Community Groups Weigh In on Minneapolis Police-Reform Amendment

Minneapolis Police Union President Lt. Bob Kroll speaks during a 2018 news conference in Minneapolis. (Elizabeth Flores/Star Tribune via AP)

MINNEAPOLIS (CN) — Abolishing or reworking the Minneapolis Police Department received broad-based acclaim from commentators at a Wednesday night public hearing for a city charter amendment that would enable it, but the amendment itself was a little more controversial.

The Minneapolis Charter Commission is the first hurdle for the council’s plan to rework public safety in Minneapolis. 

A proposed amendment would remove the requirement for a mayor-commanded police force with a minimum employee-to-resident ratio of 0.00017 and establish a separate Community Safety and Violence Prevention department under the city council’s authority. 

That amendment needs to pass muster with the commission in order to secure a spot on the ballot, and do so in double-time to be voted on this November.

Wednesday’s meeting, the first of two, had over 200 people sign up to make one-minute comments, many of whom were stymied by technical difficulties. 

Of the approximately 190 commenters who made it through to say their piece, the majority were supportive of the amendment, but some said it did not go far enough or dismissed it as a power grab by the Minneapolis City Council. A few denounced the idea of police abolition entirely and others decried its timing.

“I’ve seen the MPD’s contempt for our communities taken out on the bodies of my students,” Cynthia Gomez, a teacher and resident of Powderhorn Park, the neighborhood where George Floyd’s deadly arrest took place. “They can’t help themselves even when the cameras are rolling. What are we supposed to do with a toxic force rotten with racist and white nationalist elements, even if there are some good cops?”

Several members of Reclaim the Block, a Black-led community organization which has called for the defunding of MPD since its foundation in 2018, testified in favor of the amendment. Lex Horan told the commission that the police have been running out the clock on reforms.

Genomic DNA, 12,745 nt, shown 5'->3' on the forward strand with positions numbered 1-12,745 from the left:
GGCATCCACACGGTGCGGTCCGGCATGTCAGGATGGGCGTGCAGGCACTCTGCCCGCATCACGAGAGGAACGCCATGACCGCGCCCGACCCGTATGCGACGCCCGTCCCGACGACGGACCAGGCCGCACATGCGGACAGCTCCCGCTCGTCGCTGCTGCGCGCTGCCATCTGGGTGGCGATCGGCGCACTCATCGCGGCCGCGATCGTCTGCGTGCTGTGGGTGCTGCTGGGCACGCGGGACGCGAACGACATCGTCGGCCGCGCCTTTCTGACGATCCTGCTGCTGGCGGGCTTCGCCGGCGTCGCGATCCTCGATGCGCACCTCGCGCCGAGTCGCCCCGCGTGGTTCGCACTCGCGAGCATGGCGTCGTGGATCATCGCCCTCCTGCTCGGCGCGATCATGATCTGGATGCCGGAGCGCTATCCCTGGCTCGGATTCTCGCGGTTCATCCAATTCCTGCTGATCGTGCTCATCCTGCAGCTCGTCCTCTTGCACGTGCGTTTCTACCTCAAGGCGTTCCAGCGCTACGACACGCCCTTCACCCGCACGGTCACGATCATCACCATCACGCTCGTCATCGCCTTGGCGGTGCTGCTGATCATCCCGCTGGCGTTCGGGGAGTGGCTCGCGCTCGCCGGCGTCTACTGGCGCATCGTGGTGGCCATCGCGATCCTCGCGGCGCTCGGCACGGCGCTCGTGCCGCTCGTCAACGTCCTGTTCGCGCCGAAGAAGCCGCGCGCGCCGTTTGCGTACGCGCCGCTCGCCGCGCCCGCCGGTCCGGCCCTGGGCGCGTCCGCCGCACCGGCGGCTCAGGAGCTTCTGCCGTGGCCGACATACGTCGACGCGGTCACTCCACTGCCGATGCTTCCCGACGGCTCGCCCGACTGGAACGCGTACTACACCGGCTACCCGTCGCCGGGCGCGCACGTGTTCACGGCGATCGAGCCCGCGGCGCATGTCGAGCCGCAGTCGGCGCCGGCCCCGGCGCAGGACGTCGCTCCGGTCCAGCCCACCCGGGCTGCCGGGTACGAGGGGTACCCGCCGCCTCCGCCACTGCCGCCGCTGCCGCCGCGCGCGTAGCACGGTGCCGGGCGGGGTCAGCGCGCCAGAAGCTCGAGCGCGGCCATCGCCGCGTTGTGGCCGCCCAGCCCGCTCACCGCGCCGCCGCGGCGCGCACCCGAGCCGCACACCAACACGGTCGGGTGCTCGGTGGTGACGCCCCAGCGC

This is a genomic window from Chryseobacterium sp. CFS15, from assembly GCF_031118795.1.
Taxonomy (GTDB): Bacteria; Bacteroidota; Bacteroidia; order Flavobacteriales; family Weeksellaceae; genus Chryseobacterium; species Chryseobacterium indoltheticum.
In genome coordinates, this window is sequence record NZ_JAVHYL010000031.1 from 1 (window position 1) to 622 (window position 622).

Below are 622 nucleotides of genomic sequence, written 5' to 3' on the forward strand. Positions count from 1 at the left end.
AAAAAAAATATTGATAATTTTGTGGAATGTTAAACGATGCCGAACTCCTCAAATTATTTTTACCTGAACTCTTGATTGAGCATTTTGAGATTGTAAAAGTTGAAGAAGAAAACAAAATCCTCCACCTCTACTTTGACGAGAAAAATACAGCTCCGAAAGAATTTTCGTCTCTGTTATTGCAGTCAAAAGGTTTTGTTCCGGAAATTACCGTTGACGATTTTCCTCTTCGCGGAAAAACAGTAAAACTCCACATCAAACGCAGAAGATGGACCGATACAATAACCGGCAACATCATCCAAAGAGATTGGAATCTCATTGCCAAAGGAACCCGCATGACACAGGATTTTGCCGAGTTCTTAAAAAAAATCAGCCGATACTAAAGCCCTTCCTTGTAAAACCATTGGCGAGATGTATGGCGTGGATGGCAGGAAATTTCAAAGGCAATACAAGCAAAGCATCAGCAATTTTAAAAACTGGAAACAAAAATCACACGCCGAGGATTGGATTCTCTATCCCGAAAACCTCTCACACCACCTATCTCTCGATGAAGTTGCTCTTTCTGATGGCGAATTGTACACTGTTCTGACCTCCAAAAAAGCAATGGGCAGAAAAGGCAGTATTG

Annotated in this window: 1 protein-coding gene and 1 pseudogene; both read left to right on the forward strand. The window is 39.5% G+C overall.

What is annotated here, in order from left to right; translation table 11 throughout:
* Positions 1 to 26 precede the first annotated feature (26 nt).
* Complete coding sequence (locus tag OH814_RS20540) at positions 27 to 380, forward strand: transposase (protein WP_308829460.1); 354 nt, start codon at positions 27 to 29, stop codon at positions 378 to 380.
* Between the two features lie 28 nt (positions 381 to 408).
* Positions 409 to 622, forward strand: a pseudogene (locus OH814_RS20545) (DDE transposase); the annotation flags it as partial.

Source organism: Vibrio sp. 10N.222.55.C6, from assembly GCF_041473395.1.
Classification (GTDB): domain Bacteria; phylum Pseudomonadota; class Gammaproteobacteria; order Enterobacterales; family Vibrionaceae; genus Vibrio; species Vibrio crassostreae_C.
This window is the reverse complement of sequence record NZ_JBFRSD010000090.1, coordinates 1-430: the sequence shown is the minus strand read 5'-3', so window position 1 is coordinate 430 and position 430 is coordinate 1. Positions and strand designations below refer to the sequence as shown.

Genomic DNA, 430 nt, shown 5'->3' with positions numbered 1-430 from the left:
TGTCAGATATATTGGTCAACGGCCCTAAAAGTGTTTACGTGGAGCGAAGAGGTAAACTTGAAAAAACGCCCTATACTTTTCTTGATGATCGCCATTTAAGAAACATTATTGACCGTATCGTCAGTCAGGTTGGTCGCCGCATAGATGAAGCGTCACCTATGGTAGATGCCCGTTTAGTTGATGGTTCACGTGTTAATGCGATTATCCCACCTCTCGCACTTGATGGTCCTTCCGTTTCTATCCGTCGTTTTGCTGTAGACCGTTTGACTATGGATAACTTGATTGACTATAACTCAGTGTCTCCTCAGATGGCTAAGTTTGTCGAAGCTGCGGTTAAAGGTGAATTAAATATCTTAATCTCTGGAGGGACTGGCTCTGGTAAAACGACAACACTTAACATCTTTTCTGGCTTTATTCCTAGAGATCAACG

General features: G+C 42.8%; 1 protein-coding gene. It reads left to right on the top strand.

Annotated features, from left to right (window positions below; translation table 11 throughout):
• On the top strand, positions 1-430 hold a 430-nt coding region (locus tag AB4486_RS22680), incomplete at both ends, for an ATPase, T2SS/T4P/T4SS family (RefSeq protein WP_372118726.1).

“MPD has fought to grow its budget year after year by claiming that this is gonna be the year that they’ll build trust with the community, by hiring co-responders, implementing a new training, under the leadership of a new chief,” she said.

“And then, seven weeks ago, MPD murdered George Floyd. We can’t keep giving MPD one more chance to build trust. We need to transition to systems that build trust because of what they do, and not in spite of it. And right now, the charter is standing in the way of this tremendous change that’s needed.”

But some members of Minneapolis’ Black community, including activists Al Flowers and Nekima Levy-Armstrong, a 2017 mayoral candidate, said the amendment had been put together without consulting the Black community.

“Do not be bullied by these antics where they’ve got a hundred people calling in,” Flowers said. “Do not bow down to the pressure of all these white people calling.”

The meeting was held online, with commenters phoning in their comments to a blank screen and largely silent commissioners. Struggles with the phone system plagued the meeting as callers repeatedly asked if commissioners could hear them or dropped off entirely.

Abolitionist Jess Linden pointed out that the council’s proposed amendment didn’t guarantee any actual defunding. 

“The proposed amendment gives us a fill-in-the blank, and just wants us to trust that it’s the change that we’ve been looking for,” she said.

Linda Galloway agreed. 

“It does nothing but give some power to the city council, who we cannot trust, because they are the ones who could have done something about it, the mayor could have done something about these killer cops, and they didn’t,” she said. “We need specific language that actually puts power in the hands of the people to hold killer cops accountable.”

A few other callers mocked abolitionists. Dale Hume, a North Minneapolis resident, signed off with “Alexa, give me the number of a private security firm.”

Meanwhile, several advocates asked why the charter commission was a necessary step at all, and expressed concern that some commissioners, whose duty is to determine whether the amendment is fit to go on the ballot, had been publicly arguing against its merits. 

One commenter also took note of commissioner Al Giraud-Isaacson’s confusion of the two black men on the City Council, Phillipe Cunningham and Jeremiah Ellison in a tweet last week. Giraud-Isaacson quickly offered a public apology to Cunningham.

“I’m a white Southwest Minneapolis resident who had no idea that a unanimous, veto-proof vote by the city council could run up against such a secretive, unelected and unrepresentative body as the charter commission,” June Tiemann said. 

If the amendment does not go on the ballot, she added, “I think it’s possible that many voters, like me, will want to figure out how we can change the Minneapolis Constitution to remove secretive, unelected, unrepresentative bodies like the charter commission.”

Giraud-Isaacson, in a tweet after the hearing, attempted to demystify the commission. 

“How did I find out about the secret society of the Charter Commission?” he wrote. “It was easy. I searched “Minneapolis Boards and Commissions” found the city web page listing them all and applied.”

Another public hearing is scheduled for July 21. If the commission delays past Aug. 21, any charter amendment votes will have to be delayed until 2021 at the earliest.

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